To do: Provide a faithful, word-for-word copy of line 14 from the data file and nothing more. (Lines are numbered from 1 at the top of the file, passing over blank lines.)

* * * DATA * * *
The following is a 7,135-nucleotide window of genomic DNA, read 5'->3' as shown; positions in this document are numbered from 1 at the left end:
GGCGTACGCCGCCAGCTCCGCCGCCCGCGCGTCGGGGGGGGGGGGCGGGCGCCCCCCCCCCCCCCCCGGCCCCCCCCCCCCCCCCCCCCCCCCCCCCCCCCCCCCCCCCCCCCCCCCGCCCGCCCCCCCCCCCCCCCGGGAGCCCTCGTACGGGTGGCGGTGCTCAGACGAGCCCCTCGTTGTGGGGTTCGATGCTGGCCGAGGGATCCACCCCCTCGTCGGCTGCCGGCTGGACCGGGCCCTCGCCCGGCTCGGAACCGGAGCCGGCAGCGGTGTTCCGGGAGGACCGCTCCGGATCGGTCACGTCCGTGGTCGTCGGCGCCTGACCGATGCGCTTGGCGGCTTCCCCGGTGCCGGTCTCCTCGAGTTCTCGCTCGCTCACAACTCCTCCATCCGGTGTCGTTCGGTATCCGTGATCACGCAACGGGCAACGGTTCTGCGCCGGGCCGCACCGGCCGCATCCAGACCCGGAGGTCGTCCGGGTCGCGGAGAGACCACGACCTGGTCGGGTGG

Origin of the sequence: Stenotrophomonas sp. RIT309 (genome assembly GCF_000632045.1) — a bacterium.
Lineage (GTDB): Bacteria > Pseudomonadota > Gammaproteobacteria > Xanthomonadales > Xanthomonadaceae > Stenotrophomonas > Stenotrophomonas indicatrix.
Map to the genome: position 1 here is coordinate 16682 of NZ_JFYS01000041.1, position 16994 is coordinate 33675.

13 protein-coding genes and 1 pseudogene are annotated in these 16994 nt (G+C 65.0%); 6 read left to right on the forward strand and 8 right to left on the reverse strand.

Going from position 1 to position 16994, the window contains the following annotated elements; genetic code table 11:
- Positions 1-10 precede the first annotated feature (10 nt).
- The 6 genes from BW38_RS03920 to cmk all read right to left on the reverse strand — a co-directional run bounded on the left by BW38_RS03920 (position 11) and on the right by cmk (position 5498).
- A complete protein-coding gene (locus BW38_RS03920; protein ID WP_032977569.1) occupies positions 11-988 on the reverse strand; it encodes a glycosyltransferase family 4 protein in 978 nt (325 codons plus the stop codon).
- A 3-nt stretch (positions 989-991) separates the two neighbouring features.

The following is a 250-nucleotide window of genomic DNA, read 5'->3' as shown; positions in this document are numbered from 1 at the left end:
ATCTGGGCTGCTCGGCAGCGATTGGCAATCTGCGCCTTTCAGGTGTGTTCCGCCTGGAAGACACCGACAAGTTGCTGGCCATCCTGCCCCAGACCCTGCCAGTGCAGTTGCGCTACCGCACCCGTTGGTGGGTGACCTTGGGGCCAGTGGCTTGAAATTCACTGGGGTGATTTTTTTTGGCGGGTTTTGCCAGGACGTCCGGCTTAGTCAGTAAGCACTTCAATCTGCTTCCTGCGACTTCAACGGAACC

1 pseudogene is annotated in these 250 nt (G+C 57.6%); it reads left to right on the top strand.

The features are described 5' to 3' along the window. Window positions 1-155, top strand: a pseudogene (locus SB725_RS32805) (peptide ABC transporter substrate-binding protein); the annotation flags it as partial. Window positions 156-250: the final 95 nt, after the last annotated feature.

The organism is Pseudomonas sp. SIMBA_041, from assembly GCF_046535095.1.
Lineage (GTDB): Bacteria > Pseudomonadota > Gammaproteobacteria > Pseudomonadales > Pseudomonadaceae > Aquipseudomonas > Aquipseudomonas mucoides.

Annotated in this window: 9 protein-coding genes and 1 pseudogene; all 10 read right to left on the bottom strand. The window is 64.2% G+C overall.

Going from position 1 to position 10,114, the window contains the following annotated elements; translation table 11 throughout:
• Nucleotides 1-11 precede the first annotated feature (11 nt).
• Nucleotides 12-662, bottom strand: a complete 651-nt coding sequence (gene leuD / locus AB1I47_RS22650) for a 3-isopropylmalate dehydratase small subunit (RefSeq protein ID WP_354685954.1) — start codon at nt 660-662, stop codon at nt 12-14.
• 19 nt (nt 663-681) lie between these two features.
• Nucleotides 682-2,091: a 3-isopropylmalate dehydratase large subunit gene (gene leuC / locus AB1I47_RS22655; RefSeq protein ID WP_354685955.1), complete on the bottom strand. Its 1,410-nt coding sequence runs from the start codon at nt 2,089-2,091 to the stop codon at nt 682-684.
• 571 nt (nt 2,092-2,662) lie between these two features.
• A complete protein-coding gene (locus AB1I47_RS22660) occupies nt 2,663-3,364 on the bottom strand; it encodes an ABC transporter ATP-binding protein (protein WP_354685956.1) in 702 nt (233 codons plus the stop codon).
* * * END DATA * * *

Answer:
1 pseudogene is annotated in these 250 nt (G+C 57.6%); it reads left to right on the top strand.